List of Fish With Omega 3 Fatty Acids

by Pia Grant

About Pia Grant

Pia Grant has been a freelance writer since 2007, writing on topics of health, fitness, diet and lifestyle. Her clients include websites, businesses and newspapers, including "The Voice" and "The Alumni." She has a doctorate degree in the health sciences and attended Loyola University.



Consuming more omega-3 fatty acids is a choice for a healthier lifestyle, according to They cite research that shows that omega-3 intake helps lower cholesterol, benefits heart health and slightly lowers blood pressure. The American Heart Association recommends regular intake of fish to maintain healthy omega-3 fatty acid levels.


Salmon is one of the top ten most consumed fish in the United States and contains over 1 gram of omega-3 fatty acid per 3-ounce serving, according to the American Heart Association. Salmon can be grilled, poached or baked and is low in saturated fat. Salmon is available in frozen and fresh varieties and is often a healthy choice, available in most grocery stores and restaurants.


Pollock is a large marine fish that contain 0.45 gram of omega-3 fatty acid per 3-ounce serving. Pollock is also labeled as whitefish when purchased from grocery stores. The American Heart Association recommends avoiding too much salt to season fish. Instead use lemon juice or low-sodium seasoning to spice up dishes.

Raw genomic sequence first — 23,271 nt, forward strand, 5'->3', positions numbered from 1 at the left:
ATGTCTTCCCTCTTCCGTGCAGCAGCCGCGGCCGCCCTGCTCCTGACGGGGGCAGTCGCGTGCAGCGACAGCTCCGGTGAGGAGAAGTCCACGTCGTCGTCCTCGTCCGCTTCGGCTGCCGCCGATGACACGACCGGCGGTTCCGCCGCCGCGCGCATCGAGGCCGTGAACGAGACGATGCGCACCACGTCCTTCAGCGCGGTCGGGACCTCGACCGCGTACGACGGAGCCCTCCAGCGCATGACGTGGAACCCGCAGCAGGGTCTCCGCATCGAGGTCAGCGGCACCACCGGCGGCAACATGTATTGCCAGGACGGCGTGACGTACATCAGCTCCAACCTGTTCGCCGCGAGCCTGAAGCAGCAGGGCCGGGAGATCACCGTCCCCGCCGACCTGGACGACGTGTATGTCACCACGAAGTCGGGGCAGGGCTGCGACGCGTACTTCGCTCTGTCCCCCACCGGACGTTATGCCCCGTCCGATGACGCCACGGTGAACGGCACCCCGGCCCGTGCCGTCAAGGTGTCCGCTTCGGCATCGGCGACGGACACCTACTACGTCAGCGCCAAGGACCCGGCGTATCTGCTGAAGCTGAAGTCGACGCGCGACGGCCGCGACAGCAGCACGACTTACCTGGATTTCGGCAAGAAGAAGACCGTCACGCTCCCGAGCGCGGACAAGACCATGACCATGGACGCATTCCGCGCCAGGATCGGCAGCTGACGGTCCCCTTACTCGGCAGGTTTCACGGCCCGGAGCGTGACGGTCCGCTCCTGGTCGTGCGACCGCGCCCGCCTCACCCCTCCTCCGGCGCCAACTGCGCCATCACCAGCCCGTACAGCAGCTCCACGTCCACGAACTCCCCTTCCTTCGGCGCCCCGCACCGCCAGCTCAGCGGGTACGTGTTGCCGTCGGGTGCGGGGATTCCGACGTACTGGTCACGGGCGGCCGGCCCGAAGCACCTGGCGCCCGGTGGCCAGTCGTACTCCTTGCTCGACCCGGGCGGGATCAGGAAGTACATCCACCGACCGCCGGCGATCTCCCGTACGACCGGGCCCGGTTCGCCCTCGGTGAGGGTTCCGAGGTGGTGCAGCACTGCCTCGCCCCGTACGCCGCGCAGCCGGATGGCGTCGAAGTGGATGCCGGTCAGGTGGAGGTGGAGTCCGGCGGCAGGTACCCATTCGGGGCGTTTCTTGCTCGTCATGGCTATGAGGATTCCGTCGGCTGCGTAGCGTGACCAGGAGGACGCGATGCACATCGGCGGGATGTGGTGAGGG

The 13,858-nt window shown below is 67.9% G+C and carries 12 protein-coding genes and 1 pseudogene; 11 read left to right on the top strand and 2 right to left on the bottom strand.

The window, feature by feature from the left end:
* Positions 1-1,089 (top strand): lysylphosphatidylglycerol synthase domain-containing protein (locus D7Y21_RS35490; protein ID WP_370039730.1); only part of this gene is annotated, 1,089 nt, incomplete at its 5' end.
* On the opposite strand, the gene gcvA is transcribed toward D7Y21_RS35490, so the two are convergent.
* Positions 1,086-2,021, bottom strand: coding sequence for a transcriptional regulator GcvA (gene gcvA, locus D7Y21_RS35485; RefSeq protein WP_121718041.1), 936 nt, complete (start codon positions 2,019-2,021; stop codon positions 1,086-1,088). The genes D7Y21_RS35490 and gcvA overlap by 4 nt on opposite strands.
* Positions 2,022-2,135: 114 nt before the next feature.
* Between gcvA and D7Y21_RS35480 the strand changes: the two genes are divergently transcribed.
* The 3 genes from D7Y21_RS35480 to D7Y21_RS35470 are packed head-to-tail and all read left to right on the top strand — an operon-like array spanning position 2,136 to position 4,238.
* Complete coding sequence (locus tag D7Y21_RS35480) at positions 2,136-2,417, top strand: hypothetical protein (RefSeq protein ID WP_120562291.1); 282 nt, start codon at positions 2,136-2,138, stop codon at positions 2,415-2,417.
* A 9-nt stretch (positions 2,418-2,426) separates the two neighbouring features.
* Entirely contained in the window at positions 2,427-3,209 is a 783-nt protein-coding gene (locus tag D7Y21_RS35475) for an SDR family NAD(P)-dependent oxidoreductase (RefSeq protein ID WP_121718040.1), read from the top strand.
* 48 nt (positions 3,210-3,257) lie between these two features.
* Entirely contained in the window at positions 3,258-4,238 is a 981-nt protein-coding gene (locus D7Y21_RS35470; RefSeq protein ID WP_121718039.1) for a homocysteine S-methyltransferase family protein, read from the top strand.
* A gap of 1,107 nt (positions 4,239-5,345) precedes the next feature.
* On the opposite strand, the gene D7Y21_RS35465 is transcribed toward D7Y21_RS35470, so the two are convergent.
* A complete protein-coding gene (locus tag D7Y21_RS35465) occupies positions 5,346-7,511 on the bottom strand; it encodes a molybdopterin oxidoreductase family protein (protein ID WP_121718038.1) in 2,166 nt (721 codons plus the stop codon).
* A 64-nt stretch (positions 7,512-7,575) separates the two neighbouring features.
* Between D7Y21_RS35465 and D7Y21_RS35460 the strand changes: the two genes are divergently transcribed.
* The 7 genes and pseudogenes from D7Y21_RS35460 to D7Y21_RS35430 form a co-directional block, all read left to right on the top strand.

Flounder is among the top ten consumed fish varieties in the United States, the American Heart Association notes, and contains a big dose of omega-3 fatty acid with 0.48 gram per 3-ounce serving of the fish. Flounder is tasty and can be poached or baked, and is often stuffed for extra flavor and variety.


Catfish is traditionally battered and fried before serving. The American Heart Association, however, advises against frying fish, especially if its consumption is for health. A 3-ounce serving of catfish contains about 0.2 to 0.3 gram of omega-3 fatty acids. Consuming two servings of fish per week is recommended by the American Heart Association.

Other Fish Varieties

The American Heart Association highly recommends less popular varieties of fish for optimal omega-3 fatty acid consumption, as well. Certain fatty fish are particularly good for omega-3 byproducts EPA and DHA. These include fish such as sardines, halibut, bluefish, herring, anchovies and albacore tuna.

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This article reflects the views of the writer and does not necessarily reflect the views of Jillian Michaels or